If the statistics show there’s a disproportionate number of injuries on kickoffs, the league needs to do something, even if it’s not the most popular move with fans.

It makes sense that a lot of injuries happen on kickoffs because there are more players running longer distances, which creates more high-speed collisions than on any other play. Plain and simple, that’s how players get hurt.

Apparently, moving the kickoff line up five yards, from the 30 to the 35, isn’t enough. Touchbacks are up and returns are down, but if there are still too many injuries, it’s just not worth it.

Sure, a long kickoff return is exciting and one of the longest-lasting bursts of excitement on any football field, but can you really say kickoffs in general are that exciting anymore? The rule change moving the kickoff up five yards has dulled returns to the point that if the return man does bring the ball out of the end zone, he’s tackled between the 15- and 25-yard lines more often than not.

Randall Cobb’s 108-yard return last year and David Wilson’s display for the New York Giants last week were remarkable and memorable, but those moments are few and far between. Are they really worth all the risk we’re hearing that kickoffs pose?

Let’s face it, the real long-term issue is this – if the league doesn’t do what it can to make the game safer, the youth in this country won’t be playing the game. Youth numbers are down in the sport already as a result of all the concerns about concussions.

If the sport starts losing its share of the elite athletes to other games and activities, the quality of play at the NFL level will eventually suffer. That, in turn, would have a longer-lasting effect on the game’s popularity than removing kickoffs would.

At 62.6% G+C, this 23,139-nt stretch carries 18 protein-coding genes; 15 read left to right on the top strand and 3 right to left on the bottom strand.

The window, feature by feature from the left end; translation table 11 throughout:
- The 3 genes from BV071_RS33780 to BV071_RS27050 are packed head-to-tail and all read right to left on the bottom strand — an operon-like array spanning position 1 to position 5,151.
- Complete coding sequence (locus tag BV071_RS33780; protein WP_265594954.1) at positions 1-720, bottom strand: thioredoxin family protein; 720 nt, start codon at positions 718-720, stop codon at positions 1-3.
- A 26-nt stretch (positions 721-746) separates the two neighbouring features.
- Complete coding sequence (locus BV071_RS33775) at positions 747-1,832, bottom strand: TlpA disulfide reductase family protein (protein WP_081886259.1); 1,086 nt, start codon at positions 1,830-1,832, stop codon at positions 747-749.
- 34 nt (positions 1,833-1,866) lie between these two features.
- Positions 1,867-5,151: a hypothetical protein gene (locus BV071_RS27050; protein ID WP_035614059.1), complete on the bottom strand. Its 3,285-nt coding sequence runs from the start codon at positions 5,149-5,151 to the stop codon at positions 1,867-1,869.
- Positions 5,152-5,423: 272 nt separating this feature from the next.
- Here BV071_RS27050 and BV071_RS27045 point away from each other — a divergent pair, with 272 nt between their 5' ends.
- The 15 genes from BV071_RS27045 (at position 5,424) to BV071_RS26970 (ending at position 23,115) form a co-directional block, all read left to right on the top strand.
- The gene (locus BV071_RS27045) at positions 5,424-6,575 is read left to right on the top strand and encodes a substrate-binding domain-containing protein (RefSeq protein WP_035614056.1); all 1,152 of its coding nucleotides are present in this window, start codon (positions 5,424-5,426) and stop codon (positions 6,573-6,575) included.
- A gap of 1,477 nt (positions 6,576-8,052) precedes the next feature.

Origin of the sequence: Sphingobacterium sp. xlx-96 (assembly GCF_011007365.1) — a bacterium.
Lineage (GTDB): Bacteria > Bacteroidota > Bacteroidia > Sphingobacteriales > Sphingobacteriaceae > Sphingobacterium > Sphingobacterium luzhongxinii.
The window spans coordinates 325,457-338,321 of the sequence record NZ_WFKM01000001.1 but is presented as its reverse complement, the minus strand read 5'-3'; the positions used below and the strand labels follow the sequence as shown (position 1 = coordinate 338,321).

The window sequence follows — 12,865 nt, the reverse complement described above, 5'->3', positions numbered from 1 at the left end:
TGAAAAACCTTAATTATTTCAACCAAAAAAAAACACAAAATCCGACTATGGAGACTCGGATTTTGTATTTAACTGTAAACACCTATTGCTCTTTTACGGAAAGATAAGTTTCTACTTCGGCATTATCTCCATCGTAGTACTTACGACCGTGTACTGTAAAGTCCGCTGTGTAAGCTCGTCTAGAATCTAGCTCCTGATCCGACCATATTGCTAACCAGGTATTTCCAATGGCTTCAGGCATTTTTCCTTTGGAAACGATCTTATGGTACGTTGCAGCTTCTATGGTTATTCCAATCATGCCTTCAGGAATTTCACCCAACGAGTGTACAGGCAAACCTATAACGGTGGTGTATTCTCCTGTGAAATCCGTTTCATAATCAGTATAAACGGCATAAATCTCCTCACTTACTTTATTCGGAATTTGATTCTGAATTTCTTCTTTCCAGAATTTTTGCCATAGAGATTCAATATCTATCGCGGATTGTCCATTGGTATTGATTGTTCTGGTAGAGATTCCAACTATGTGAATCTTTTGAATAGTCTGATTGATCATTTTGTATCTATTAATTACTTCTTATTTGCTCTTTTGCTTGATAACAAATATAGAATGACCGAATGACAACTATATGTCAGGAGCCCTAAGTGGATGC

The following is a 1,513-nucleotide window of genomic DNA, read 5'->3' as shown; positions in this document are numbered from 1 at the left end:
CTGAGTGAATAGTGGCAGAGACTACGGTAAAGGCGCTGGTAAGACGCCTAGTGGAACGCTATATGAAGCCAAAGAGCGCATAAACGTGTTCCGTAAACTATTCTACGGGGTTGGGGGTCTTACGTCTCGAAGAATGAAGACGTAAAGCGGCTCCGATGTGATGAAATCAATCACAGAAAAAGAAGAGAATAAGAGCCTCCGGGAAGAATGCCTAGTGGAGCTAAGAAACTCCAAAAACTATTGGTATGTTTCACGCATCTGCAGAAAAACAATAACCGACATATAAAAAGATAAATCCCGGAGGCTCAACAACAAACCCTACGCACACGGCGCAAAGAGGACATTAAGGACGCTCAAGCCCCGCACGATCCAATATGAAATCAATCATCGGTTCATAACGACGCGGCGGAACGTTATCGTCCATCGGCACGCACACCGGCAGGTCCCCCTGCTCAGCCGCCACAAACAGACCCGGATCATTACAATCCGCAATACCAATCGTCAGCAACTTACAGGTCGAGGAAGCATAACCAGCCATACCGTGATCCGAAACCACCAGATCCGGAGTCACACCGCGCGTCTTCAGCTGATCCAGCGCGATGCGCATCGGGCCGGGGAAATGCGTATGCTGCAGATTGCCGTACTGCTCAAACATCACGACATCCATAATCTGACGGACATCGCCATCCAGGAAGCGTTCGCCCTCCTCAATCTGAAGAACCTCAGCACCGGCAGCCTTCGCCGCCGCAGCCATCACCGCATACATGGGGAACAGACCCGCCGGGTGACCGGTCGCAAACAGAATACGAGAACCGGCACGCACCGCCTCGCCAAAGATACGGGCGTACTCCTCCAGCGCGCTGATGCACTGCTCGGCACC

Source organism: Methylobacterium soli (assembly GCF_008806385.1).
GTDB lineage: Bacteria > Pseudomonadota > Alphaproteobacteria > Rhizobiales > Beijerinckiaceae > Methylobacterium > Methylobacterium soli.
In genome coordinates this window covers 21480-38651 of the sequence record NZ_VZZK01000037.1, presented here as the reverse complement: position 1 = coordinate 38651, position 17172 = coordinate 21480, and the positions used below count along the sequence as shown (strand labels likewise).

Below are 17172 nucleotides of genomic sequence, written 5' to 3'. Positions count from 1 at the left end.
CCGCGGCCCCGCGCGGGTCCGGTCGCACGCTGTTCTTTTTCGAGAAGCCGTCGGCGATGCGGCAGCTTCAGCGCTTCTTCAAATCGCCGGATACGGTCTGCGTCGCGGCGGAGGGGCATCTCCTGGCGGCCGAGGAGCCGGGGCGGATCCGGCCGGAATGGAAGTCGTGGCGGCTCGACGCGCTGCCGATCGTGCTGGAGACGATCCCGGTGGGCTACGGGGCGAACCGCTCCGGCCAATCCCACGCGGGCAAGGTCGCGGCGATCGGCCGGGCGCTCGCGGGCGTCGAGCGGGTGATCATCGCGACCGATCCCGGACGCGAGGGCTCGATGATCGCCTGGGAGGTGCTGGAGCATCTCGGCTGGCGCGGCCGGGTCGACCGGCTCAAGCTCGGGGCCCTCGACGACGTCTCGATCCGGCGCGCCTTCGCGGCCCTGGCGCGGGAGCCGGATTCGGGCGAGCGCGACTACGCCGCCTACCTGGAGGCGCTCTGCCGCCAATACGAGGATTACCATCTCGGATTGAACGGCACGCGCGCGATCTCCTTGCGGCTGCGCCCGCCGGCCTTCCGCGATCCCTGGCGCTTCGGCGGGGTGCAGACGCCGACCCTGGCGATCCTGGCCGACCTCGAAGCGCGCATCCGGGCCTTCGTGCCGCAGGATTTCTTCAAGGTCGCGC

Vic KetchmanPackers.com Editor Vic Ketchman says no.

Promoting player safety is the intent of reducing or eliminating kickoffs from football games, and I don’t wish to be viewed as a ghoul who lacks regard for the players’ safety. What I’m suggesting is that we find ways to promote player safety without eliminating one of the most exciting plays in football, the kickoff return for a touchdown.

That’s what it was this past Sunday. David Wilson’s kickoff return for a touchdown was one of the most, possibly the most exciting play of the day. It immediately followed an interception return for a touchdown and it dramatically reversed the direction of the game.

Do we really want to eliminate that play? Giants fans were jumping up and down hugging each other. That’s bad for football?

Let’s pose the question of this debate a different way: Are we willing to risk a decline in the popularity of the game as a result of having made it too safe?

I think everyone agrees football needs to become a safer, less violent game, but all those people packing stadiums across the country every weekend aren’t there to see safe. Physical confrontation has always been at the heart of the game’s charm, and eliminating physical confrontation won’t make the game more popular.

Find other ways. Eliminating isn’t a means to an end, it is the end.

Do something to reduce the danger in the kickoff play. Introduce the forward pass to it, if need be, but don’t eliminate the play from the game. Eliminate unnecessary danger from the game, not the ingredients of the game. We’ve already done too much of that. We might be at the tipping point.

A long time ago, a wise football man pointed through the press box glass at a stadium full of fans and said to me: “It doesn’t have to be like that.” Have we lost sight of that fact? Are we taking the fans for granted?

Promoting player safety is important, but no more important a pursuit than promoting fan interest.

Maybe it’s time to ask the fans what they want.

Cast your vote in the poll on the right, please.